This type of design pattern, where user choice is removed, has recently been coined "anticipatory design". Its aim is to leverage data on user behavior to automate the decision-making process in user interfaces. The outcome lowers the excessive number of decisions people currently make, thereby reducing decision fatigue and improving decisions overall.

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Sponsored Article In-App Gestures And Mobile App User Experience

Remember the days when hovering and clicking using the mouse were the most used trigger for interaction with site or app? Those days are gone. When Apple introduced the iPhone, multi-touch technology became mainstream and users learned that they could not only point and tap on the interface, but also pinch, spread, and swipe. Gestures are the new clicks.

In-App Gestures And Mobile App User Experience

The rise of touch and gesture-driven devices has dramatically changed the way we think about interaction. Gestures are more than merely entertaining, they are very useful and feel familiar. Today, the success of a mobile app significantly depends on how well gestures are implemented into the user experience. Even Adobe introduced a new design and wireframing app called Experience Design CC (Adobe XD) that lets you prototype on everything from simple wireframes to multi-screen experiences.

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Developing For Virtual Reality: What We Learned

With the tools getting more user-friendly and affordable, virtual reality (VR) development is easier to get involved in than ever before. Our team at Clearbridge Mobile recently jumped on the opportunity to develop immersive VR content for the Samsung Gear VR, using Samsung’s 360 camera.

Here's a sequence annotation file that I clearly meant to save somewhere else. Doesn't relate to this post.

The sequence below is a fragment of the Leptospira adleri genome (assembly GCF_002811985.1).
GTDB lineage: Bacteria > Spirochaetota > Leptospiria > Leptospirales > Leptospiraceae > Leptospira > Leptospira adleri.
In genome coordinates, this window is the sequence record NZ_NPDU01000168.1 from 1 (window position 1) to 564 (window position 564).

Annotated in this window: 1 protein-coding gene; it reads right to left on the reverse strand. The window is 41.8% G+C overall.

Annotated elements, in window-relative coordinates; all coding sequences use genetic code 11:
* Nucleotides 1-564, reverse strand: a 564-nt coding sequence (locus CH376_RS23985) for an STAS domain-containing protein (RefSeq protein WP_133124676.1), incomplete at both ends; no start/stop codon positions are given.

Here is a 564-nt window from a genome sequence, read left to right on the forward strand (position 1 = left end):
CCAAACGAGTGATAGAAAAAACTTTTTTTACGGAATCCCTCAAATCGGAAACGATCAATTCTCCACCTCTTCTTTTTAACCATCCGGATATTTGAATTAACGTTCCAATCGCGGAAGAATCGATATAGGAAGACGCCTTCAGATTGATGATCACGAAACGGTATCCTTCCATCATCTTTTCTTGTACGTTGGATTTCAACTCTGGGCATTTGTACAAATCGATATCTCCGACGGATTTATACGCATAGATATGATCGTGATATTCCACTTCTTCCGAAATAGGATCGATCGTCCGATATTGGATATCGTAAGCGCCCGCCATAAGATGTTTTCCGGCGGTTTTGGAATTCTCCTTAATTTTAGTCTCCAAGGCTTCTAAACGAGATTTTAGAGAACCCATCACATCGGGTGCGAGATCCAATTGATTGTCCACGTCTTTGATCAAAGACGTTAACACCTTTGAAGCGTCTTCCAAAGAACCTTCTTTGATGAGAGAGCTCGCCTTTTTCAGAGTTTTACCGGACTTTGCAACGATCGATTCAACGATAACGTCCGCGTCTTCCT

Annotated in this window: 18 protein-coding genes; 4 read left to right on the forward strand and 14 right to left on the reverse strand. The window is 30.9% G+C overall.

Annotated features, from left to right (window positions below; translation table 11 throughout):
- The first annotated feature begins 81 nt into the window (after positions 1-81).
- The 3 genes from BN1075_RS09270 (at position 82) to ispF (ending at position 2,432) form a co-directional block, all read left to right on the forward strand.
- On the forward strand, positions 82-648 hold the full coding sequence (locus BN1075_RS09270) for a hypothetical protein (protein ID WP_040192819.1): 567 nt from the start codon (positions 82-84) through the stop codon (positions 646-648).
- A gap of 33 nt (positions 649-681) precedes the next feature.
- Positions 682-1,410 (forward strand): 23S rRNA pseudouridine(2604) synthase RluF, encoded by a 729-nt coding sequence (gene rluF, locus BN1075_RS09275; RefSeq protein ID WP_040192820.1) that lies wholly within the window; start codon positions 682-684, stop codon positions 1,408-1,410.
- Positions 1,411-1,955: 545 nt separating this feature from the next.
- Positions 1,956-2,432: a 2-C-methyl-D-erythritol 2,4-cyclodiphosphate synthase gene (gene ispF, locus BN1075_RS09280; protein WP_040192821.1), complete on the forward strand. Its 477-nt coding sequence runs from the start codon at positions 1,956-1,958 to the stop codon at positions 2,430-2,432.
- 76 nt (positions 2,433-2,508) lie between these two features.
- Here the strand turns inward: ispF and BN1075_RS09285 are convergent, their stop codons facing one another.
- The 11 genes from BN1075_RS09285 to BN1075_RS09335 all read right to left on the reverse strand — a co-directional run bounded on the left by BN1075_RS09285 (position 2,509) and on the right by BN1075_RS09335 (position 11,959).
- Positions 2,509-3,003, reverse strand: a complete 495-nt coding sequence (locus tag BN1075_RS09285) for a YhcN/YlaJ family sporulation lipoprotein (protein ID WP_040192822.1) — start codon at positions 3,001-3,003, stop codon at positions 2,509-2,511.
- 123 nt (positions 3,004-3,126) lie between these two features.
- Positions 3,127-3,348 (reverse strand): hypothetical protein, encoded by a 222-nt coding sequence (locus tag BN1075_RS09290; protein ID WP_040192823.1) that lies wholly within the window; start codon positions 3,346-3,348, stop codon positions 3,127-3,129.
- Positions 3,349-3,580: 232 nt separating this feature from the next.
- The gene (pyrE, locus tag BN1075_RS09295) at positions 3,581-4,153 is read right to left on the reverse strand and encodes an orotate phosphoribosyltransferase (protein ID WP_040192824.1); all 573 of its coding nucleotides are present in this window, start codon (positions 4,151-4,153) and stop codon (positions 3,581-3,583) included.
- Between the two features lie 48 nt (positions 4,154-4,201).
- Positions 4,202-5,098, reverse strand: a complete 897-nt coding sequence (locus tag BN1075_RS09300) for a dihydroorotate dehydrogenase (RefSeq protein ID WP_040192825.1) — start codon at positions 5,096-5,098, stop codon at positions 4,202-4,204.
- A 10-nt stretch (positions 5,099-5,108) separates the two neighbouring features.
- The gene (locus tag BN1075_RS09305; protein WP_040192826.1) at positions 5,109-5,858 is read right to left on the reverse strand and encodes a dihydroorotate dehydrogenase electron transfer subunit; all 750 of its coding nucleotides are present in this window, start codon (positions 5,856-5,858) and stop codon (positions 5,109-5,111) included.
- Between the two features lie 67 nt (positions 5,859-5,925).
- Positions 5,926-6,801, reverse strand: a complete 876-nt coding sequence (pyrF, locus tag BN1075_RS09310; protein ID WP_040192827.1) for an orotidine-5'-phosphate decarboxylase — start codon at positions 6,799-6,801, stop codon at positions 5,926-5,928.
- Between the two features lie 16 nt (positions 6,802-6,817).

Developing For Virtual Reality: What We Learned

The result is ClearVR, a mobile application demo that enables users to explore the features, pricing, interiors and exteriors of listed vehicles. Developing this demo project gave us a better understanding of VR development for our future projects, including scaling, stereoscopic display and motion-tracking practices. This article is an introductory guide to developing for VR, with the lessons we learned along the way.

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The Thumb Zone: Designing For Mobile Users

If there is one thing that will stand the test of time, it's thumb placement on mobile devices. This makes consideration of the "thumb zone", a term coined in Steven Hoober's research, an important factor in the design and development of mobile interfaces.

The Thumb Zone: Designing For Mobile Users

Have you ever interacted with a mobile website or app that simply didn't play nice with your thumbs? Perhaps you've had to stretch to get to an important menu, or swiping turned into a battle with multiple swiping elements. Mishaps such as these reveal poor consideration of the thumb zone.

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Reducing Cognitive Overload For A Better User Experience

The best user experience is the one the user doesn’t notice. It appears smooth and simple on the surface, but hundreds of crucial design decisions have been made to guide, entertain and prevent trouble. If the user experience design does what it’s supposed to do, the user won’t notice any of the work that went into it.

Reducing Cognitive Overload For A Better User Experience

The less users have to think about the interface or design, the more they can focus on accomplishing their goal on your website. Your job as a designer is to give them a straight path to their goal by clearing out the obstacles beforehand.